Federal Court Determines Section 230 ‘Is Not License To Do Whatever One Wants Online’
The Fourth Circuit Court of Appeals just fixed 230(c)(1), creating a conflict with the Ninth Circuit Court. Will the Supreme Court finally address the breadth of Big Tech immunity?
On Nov. 3, the Fourth Circuit Court of Appeals rendered a decision in Henderson v. Private Data that could revolutionize the internet, concluding that Section 230 of the Communications Decency Act does not immunize “all” online publication decisions. The Fourth Circuit Court just determined Section 230(c)(1) no longer protects a service provider when it acts upon third-party content (i.e., as a secondary publisher or content provider), especially if those substantive contributions are unlawful.
Simply put, we have been right all along, and we now have the conflicting circuit court precedent to prove it. The Supreme Court needs to consider the Fourth Circuit’s arguments and address this split between circuits.
As I’ve also discussed in Human Events and The Gateway Pundit, Section 230 has two distinct problems. Section 230(c)(1) is untenable “as applied” and it is unconstitutional “on its face.”
Prior to the Fourth Circuit Court’s Henderson decision, most courts, relying on longstanding precedent like Zeran v. AOL inc., wrongly believed Section (c)(1), not 230(c)(2), “shields from liability all publication decisions, whether to edit, to remove, or to post, with respect to content generated entirely by third parties.” This statement, taken out of context, is wrong.
Courts have consistently misapplied 230(c)(1)’s protection to content moderation decisions more fitting the 230(c)(2) paradigm. Section 230(c)(1) was read and applied so broadly that 230(c)(1) became absolute sovereignty and 230(c)(2) became redundant protection.
Under such reasoning, the California courts came to the arbitrary conclusion that I was treating Facebook as “a publisher” of my own content, and that their “content development” actions (i.e., substantive contributions) did not rise to the arbitrary level of an “information content provider.” They dismissed my case without truly considering my argument.
The CDA Can’t Protect ‘All Publication Decisions’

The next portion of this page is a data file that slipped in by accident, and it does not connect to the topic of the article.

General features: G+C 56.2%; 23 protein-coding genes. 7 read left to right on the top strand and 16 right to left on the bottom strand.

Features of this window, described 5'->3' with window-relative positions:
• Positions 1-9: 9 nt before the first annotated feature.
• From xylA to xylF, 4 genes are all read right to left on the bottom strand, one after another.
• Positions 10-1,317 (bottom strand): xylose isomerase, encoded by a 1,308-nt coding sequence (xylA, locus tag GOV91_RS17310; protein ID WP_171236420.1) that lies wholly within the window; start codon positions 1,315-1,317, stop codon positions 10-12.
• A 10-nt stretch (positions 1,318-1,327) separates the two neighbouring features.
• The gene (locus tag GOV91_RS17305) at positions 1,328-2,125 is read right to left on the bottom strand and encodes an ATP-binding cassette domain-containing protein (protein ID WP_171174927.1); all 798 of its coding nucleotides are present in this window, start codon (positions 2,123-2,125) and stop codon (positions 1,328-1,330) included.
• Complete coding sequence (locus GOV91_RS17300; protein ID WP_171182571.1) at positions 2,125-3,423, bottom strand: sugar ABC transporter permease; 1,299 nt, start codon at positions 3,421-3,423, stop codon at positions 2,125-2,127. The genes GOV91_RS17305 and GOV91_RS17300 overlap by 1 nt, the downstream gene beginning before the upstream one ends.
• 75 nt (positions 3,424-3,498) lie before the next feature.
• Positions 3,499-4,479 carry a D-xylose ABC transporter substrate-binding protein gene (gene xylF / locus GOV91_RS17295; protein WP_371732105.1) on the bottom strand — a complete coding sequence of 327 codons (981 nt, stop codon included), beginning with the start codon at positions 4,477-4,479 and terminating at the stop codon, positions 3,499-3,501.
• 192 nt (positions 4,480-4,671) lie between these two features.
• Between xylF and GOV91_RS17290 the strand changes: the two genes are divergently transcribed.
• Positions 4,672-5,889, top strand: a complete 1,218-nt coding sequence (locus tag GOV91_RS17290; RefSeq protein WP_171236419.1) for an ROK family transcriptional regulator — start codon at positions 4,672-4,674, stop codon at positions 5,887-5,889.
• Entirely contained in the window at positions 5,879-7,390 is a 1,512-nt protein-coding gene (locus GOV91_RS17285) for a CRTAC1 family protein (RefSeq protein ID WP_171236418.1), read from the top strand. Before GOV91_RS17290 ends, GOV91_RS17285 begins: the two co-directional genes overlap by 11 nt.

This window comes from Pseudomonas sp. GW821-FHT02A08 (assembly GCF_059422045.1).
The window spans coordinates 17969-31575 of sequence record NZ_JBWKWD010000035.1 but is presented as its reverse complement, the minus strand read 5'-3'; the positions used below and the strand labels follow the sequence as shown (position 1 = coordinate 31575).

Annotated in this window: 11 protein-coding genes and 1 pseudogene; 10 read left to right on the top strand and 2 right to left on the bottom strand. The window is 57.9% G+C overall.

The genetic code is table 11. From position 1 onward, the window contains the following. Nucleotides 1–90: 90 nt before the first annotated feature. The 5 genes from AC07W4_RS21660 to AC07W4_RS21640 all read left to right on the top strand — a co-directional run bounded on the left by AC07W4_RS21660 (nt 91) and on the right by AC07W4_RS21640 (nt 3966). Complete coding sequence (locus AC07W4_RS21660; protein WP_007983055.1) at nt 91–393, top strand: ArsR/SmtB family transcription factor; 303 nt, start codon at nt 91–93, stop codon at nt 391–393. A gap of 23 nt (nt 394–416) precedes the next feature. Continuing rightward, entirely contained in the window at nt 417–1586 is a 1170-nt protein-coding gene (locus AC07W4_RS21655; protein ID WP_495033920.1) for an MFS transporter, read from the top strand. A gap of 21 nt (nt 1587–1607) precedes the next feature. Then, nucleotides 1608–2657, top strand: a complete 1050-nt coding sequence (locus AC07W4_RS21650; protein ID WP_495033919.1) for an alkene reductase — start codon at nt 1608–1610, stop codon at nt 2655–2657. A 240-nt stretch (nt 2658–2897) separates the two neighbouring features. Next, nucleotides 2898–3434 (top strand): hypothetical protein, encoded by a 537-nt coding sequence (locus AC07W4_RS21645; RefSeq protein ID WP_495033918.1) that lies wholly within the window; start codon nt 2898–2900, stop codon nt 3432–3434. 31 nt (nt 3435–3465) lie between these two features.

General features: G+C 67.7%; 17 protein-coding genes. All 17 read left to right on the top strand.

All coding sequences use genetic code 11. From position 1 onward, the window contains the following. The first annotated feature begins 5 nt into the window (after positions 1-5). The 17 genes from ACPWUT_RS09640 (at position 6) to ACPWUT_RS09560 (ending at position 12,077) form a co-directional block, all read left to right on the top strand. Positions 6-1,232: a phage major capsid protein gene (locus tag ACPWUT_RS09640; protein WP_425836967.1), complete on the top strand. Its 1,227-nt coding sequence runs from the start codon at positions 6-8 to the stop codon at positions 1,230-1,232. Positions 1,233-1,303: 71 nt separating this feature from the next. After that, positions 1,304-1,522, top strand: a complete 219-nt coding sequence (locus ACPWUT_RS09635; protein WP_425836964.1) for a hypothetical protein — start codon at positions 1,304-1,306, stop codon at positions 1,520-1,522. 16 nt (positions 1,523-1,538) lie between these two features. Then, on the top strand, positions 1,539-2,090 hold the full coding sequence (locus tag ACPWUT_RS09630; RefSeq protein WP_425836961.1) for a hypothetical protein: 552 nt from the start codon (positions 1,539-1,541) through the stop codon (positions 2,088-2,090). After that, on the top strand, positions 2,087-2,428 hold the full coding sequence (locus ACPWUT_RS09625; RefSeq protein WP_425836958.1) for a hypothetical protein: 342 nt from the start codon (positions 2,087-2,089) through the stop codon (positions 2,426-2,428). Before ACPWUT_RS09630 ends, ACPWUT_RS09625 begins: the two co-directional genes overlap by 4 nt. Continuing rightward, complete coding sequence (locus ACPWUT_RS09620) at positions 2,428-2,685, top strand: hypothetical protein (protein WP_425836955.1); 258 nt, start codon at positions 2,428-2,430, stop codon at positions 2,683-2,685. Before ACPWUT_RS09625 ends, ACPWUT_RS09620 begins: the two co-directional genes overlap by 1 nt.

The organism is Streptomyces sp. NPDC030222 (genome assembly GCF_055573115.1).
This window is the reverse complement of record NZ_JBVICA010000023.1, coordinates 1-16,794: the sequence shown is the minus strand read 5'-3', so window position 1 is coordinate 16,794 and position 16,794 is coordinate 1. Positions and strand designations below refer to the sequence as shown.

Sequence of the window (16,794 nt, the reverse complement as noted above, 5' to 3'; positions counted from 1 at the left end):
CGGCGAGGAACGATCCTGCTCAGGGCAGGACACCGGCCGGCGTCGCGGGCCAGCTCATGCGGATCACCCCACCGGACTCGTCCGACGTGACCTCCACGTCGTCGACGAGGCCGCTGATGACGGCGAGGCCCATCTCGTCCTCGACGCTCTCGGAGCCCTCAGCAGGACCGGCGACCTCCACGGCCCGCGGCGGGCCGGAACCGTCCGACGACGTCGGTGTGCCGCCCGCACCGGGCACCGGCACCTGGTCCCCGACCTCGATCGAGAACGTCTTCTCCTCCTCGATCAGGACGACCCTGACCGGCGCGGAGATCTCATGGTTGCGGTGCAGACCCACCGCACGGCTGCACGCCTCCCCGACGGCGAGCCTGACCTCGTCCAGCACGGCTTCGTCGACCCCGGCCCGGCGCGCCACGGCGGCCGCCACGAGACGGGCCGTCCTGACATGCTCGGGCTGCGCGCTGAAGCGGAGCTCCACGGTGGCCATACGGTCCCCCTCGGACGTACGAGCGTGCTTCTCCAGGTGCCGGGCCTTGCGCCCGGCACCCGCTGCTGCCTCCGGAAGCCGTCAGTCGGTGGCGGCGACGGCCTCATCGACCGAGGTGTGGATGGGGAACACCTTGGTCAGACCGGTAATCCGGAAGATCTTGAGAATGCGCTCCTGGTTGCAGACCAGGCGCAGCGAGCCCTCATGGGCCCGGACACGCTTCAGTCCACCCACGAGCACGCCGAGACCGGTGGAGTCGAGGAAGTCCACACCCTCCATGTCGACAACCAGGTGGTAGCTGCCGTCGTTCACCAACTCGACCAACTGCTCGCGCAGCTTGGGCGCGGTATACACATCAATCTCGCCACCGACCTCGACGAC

Over the past 51 months, my attorneys, Jeff Greyber and Constance Yu, and I have been arguing that 230(c)(1) cannot logically immunize “all publication decisions.” In fact, we argued Section 230(c)(1) cannot logically apply to any active content moderation decisions. However, we have not had much success convincing the courts that their longstanding precedent is fatally flawed.
Mere days before we petitioned the Supreme Court, things took a strange turn. Another Ninth Circuit case, Enigma vs. Malwarebytes, concluded the “Good Samaritan” general provision of the CDA located in Section 230(c), does not immunize anticompetitive content blocking. Anticompetitive blocking was the exact cause of action I had advanced in the California courts. My result, however, was different than Enigma’s.
We hit a unique crossroads. Do we go back to the Northern District of California (NDCA) to argue the Enigma panel conflict and forgo our eminent Supreme Court filing, or do we press ahead, include Enigma in our Petition for Writ of Certiorari, and argue it in the Supreme Court? Since our petition was essentially ready to file, it made far more sense to go forward rather than backward.
Unfortunately, the Supreme Court declined to take up our case, likely because the conflicting decisions were within the same circuit court. It seems we were a little ahead of our time, as now the conflict is between circuits as well, with the Fourth Circuit’s November decision.